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Texada Island Nonprofit Seniors Housing Society seeks land for affordable housing

Organization on the lookout for location to situate development
BUILDING ACCOMODATIONS: A nonprofit society has formed to establish affordable seniors rental housing near Gillies Bay on Texada Island, and a possible lease property has been found, but access to potable water is an issue.

Efforts are underway to provide affordable rental housing for seniors on Texada Island.

Cathy Brown, president of Texada Island Nonprofit Seniors Housing Society, speaking at the March 10 qathet Regional District (qRD) committee of the whole meeting, said there is nowhere for the island’s elders to go when they are no longer able to live in their own homes.

“They are forced off-island and away from their support networks,” said Brown. “I know of one senior on Texada who is homeless and couch surfing because there is nowhere where she can afford to live.”

She said the society’s vision is to build affordable rental housing on the island, with integrated services, such as optional meals, social inclusion activities, transportation to medical care, and other services that are already available in the community.”

The society has been awarded charity status through Canada Revenue Agency and the hope is this will allow it to apply for grants from BC Housing and Canada Mortgage and Housing Corporation.

First Credit Union has sponsored the society for completing its first strategic plan. A project consulting firm has been engaged that specializes in low-income, prefabricated, green housing design, said Brown.

“We’ve hired a part-time fundraiser and we’ve been making important relationships in the community to further our cause,” she added. “The challenge is we’ve been looking for property for a little over two years and the prices are crazy. To purchase land will take a couple years of fundraising. There are no big grants for land purchase. Or, we can borrow money and go into significant debt before we build.”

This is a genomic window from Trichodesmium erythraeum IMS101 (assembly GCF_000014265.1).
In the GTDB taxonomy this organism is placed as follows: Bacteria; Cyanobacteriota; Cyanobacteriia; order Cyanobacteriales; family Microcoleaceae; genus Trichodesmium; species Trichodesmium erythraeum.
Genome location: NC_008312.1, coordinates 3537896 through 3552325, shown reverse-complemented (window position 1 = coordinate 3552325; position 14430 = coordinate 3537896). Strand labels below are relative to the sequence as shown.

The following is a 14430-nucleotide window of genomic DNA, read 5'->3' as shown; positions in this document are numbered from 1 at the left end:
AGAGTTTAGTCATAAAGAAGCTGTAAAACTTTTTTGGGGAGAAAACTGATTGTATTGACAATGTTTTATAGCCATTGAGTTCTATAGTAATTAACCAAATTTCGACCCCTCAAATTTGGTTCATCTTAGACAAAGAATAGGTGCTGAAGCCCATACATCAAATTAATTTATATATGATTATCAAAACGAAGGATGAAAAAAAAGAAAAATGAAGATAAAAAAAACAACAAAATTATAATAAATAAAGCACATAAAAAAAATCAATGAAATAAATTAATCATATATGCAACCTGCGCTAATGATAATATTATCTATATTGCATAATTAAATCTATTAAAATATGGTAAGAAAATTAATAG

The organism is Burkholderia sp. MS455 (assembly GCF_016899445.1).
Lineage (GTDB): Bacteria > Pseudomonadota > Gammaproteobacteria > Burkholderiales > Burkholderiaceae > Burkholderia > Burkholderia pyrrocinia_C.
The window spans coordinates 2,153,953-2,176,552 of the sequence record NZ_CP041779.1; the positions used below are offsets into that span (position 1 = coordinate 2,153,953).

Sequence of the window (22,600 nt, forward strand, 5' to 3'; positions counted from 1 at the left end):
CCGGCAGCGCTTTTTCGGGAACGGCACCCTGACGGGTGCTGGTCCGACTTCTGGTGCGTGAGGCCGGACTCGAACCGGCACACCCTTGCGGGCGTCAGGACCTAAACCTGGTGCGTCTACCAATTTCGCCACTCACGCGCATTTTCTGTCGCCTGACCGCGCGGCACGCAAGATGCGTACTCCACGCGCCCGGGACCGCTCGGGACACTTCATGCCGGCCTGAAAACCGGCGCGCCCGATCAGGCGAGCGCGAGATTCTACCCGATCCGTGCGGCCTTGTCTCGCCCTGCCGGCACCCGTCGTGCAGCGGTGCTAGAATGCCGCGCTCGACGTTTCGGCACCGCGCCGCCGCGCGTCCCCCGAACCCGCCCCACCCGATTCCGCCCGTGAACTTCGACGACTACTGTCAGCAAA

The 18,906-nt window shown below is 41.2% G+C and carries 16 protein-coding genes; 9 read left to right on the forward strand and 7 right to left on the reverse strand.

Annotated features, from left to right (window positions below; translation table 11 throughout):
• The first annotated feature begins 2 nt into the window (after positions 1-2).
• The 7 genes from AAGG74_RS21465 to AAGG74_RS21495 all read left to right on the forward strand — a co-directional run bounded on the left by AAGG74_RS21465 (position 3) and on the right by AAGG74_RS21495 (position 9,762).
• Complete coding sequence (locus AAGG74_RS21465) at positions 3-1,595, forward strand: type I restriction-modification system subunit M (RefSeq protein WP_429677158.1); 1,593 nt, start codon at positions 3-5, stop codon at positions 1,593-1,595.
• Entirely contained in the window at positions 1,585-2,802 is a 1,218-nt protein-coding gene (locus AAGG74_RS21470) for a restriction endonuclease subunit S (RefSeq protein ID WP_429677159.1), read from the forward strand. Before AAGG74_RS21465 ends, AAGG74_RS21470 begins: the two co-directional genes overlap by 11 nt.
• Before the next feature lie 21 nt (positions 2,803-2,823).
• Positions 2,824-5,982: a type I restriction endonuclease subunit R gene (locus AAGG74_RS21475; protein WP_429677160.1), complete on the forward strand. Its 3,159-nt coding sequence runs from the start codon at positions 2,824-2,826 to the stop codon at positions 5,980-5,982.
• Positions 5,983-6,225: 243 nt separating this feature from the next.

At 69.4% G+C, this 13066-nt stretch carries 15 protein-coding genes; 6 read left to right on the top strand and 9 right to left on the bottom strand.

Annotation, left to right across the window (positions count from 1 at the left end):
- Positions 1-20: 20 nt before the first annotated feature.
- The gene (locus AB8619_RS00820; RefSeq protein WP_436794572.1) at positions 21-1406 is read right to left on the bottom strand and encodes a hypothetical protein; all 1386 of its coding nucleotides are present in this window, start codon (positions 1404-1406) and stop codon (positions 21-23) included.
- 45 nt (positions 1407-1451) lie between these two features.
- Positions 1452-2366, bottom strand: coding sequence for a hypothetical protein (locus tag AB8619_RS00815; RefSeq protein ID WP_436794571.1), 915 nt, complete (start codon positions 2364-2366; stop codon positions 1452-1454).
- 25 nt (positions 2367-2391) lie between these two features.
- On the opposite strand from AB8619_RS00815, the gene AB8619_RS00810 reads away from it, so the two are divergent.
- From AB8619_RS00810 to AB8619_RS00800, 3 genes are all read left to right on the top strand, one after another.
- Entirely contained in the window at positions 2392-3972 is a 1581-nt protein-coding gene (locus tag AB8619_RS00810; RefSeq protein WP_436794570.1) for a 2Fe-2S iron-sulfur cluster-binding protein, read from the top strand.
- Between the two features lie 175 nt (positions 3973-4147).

Brown said the society has gone to the logging and mining companies, enquiring about gifts of property, but so far, nothing has gelled.

“After GPS searching and boots on the ground searching, we found another alternative in going after crown land,” said Brown. “We’ve located a beautiful 10-acre parcel of land that could be ours on application to the province for a 30-year, renewable, nominal rent tenure.

“The solution would help us put shovels in the ground as much as two years earlier than if we had to purchase a market-rate property. The one big hurdle we have to jump through is that the property is outside the Gillies Bay Improvement District until it expands.”

Brown said the society is testing for water resources on the land and is advocating for the expansion of the improvement district.

“If there is no water on the land, and there’s no promise of the water service being expanded, there will be no project on this particular crown land site and we’ll be back looking for a market rate land purchase,” added Brown.

She said she was looking at how the regional district could encourage or direct the society in how it can advocate for the water extension.

Electoral Area D director and committee of the whole chair Sandy McCormick said the matter is outside of qRD’s jurisdiction.

“It is within the jurisdiction of the Gillies Bay Improvement District,” said McCormick. “I believe there is a process through the province that they have to go through to expand their boundaries. Whether they will be given permission to expand the boundaries, I can’t say, but that is really outside of our domain. That is between the improvement district and the provincial government.”